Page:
Python Import Statement

As the Python programming language contains a vast array of functionality, it is split up in to Modules, or Libraries, as they are sometimes referred to. The benefit of this is that a Python program need only include the Modules that contains the functionality it requires to run and nothing more. The Modules which make up the Python programming language that are available when Python is installed are sometimes collectively referred to as the ‘Standard Library’.

As well as the Modules found in the ‘Standard Library’ it is also possible to create user defined Modules that can be reused. These are simply a file containing Python code with a ‘.py’ extension.

In order to include a Module, whether it be from the ‘Standard Library’, or one that is user defined, the ‘import’ statement needs to be used, which is placed at the top of a Python program. The example below imports the ‘random’ Module, which contains functionality to generate random numbers.

import random

Below are some examples of built-in modules that come as part of the ‘Standard Libary’, together with a link to a full list of modules in the Python documentation.

  • abc – Provides a means to define abstract base classes.
  • csv – Allows for the reading and writing of CSV, or Comma Separated Value, files.
  • html – Facilitates the manipulation of HTML.
  • json – Encoding and decoding of JSON (JavaScript Object Notation) files.
  • logging – Provides event logging functionality for applications and libraries.
  • math – Includes mathematical functions.
  • os – Facilitates the use of operating system dependent functionality.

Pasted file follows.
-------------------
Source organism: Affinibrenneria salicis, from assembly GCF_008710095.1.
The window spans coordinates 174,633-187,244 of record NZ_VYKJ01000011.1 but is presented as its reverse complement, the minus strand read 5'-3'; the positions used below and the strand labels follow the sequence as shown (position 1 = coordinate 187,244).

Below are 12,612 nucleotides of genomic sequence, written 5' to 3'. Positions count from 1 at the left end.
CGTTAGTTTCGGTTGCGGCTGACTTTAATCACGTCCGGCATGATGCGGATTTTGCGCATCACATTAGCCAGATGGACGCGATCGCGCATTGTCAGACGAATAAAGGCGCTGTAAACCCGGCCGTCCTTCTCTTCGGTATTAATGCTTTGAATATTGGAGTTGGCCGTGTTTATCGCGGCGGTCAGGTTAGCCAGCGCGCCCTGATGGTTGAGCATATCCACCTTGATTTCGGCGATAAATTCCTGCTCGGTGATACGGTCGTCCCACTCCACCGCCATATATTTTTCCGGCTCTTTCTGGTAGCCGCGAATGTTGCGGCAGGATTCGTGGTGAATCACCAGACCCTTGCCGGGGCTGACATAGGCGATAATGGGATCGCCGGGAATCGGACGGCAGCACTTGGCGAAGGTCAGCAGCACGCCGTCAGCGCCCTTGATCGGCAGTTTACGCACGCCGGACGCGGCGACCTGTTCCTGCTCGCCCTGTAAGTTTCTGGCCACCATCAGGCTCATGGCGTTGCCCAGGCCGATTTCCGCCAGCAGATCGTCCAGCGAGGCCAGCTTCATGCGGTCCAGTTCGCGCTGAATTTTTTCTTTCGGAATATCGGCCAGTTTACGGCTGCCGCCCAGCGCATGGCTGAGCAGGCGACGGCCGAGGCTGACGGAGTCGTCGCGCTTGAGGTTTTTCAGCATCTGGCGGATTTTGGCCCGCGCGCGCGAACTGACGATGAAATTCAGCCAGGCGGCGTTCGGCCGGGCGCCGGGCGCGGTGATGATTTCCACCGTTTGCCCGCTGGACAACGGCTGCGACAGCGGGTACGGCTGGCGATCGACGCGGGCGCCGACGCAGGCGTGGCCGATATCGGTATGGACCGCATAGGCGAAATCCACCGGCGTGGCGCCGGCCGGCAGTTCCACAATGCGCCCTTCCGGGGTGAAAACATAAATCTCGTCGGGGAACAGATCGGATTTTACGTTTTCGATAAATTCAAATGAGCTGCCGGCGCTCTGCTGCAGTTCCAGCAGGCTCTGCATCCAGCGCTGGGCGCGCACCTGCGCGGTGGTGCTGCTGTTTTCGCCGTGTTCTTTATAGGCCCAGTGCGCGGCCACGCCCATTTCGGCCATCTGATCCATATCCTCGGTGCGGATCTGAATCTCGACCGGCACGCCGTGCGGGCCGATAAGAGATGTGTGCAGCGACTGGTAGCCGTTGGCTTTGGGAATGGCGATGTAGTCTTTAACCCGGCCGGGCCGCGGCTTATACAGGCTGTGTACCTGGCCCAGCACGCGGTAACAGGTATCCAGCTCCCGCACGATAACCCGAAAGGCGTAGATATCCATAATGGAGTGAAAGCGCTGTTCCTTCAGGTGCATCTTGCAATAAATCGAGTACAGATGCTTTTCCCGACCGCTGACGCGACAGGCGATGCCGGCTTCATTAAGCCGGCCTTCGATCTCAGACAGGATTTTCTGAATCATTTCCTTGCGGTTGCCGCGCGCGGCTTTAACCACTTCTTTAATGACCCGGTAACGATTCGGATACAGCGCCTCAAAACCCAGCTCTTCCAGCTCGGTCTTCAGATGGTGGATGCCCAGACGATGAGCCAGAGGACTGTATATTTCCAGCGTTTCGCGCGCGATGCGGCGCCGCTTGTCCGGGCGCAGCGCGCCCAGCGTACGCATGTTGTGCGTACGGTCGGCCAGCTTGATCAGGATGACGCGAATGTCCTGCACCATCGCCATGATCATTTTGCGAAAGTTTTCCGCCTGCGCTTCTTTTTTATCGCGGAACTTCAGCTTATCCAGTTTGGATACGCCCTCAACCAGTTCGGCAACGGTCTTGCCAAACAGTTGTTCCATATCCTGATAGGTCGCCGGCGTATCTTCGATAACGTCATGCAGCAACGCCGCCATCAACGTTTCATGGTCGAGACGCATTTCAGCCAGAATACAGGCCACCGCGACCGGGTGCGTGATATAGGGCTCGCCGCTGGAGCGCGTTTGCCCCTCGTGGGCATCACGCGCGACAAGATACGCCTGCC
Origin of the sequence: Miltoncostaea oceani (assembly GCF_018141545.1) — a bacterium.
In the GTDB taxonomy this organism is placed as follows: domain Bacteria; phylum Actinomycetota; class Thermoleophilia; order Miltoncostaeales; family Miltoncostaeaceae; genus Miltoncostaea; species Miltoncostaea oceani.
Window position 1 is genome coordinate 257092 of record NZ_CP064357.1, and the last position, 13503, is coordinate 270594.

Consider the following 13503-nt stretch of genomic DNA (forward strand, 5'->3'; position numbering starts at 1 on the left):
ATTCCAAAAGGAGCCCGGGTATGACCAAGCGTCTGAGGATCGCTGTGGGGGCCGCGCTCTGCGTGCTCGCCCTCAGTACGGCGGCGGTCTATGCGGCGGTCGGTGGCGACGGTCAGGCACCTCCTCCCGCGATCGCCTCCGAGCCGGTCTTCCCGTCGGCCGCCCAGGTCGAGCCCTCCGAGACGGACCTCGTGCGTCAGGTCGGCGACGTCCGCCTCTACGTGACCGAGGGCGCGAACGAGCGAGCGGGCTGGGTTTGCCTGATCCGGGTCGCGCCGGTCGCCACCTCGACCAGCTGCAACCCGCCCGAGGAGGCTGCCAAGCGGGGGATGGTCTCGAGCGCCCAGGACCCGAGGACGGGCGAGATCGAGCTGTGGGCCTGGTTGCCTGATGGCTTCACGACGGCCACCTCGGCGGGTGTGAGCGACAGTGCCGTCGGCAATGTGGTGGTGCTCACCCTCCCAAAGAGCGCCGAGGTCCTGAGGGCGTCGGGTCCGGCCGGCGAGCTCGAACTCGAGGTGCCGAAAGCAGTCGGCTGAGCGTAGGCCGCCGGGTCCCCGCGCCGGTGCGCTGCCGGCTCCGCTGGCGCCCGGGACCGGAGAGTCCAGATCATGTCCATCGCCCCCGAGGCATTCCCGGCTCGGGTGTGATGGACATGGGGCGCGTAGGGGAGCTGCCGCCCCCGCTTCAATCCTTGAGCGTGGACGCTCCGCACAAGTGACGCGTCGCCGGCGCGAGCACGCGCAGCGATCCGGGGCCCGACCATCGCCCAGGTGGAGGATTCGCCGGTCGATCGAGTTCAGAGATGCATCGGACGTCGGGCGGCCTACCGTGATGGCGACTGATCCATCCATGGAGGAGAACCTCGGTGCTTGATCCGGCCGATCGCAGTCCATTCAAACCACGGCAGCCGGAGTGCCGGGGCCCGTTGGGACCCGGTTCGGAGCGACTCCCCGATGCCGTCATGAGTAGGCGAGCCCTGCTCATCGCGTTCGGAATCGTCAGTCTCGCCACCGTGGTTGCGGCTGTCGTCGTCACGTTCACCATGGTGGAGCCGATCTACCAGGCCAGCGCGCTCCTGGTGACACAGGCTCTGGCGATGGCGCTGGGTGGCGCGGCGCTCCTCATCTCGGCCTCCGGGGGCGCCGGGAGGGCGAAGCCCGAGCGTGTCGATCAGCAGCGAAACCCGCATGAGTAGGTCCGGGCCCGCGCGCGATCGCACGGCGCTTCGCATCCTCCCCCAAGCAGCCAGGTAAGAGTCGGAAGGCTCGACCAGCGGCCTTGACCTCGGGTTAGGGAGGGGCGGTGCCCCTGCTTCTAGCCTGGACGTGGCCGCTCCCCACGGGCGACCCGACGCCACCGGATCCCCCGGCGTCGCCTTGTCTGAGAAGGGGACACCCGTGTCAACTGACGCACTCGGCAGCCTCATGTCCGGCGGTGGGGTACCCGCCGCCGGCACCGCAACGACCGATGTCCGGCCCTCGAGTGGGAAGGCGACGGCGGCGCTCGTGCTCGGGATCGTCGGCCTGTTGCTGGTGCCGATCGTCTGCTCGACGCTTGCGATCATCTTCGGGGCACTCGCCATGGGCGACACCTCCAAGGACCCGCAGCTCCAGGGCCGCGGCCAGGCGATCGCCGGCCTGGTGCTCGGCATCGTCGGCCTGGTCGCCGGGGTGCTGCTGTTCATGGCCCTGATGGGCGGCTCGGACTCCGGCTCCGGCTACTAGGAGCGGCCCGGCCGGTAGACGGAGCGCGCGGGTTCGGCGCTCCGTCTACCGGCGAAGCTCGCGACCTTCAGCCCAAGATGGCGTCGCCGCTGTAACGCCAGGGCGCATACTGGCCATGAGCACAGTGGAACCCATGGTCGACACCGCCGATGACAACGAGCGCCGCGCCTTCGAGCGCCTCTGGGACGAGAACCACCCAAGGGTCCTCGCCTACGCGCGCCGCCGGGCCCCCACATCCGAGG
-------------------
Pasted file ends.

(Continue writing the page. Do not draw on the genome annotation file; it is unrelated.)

• pdb – Python debugger for debugging programs.
  • random – Pseudo-random number generator.
  • re – Regular Expression operations.
  • shutil – Provides high-level operations on files and folders, including coping and deleting.
  • traceback – Allows for the extraction, formatting and printing of Python program stack traces.
  • Full Python module index.

In order to use a Module that does not come as part of the ‘Standard Library’, it must first be installed. Instructions for doing this are usually provided with the Module.

Below are some examples of third party Modules:

  • BeautifulSoup – Provides a means to extract data from HTML and XML files.
  • Django – A web framework for rapid development.
  • Matplotlib – A plotting library for representing data in tables and graphs, which can be output in a variety of formats.
  • MySQLdb – An interface for the MySQL database.
  • NumPy – A scientific library that provides multi-dimensional arrays and fast operators and routines for manipulating these arrays.
  • OpenCV (Open Source Computer Vision) - A computer vision and machine learning software library.
  • OpenPyXL – A library for ready from and writing to Excel 2010 files and later.
  • Pandas – Provides easy to use data structures and data analysis tools.
  • Psutil (process and system utilities) – A cross-platform library for retrieving information on running processes and system utilisation (CPU, memory, disks, network, sensors).
  • PyAutoGUI – Provides a means to programmatically control the mouse and keyboard.
  • PyCrypto – Cryptographic modules for Python..
  • Pygame – A cross-platform set of Python modules designed for writing video games. It includes computer graphics and sound libraries.
  • PyPDF2 – A toolkit for creating and manipulating PDF documents, including splitting, merging together, cropping, and transforming the pages of PDF files, as well as retrieving text and meta data from PDFs.
  • PyMongo – A Python driver for the MongoDB database.
  • Pyperclip – A cross-platform module that allows interaction with the clipboard, providing the ability to copy and paste text.
  • Python-Docx – Allows for the creation and updating of Microsoft Word (.docx) files.
  • Requests – An HTTP library for interacting with APIs and crawling web pages.
  • Selenium – Provides a means to automate web browsers to carry out automated testing of web application and complete other repetitive web based tasks.
  • Simplejson – A JSON encoder and decoder.
  • SQLAlchemy – The Python SQL Toolkit and Object Relational Mapper.
  • Winreg – Facilitates interaction with the Windows operating system registry.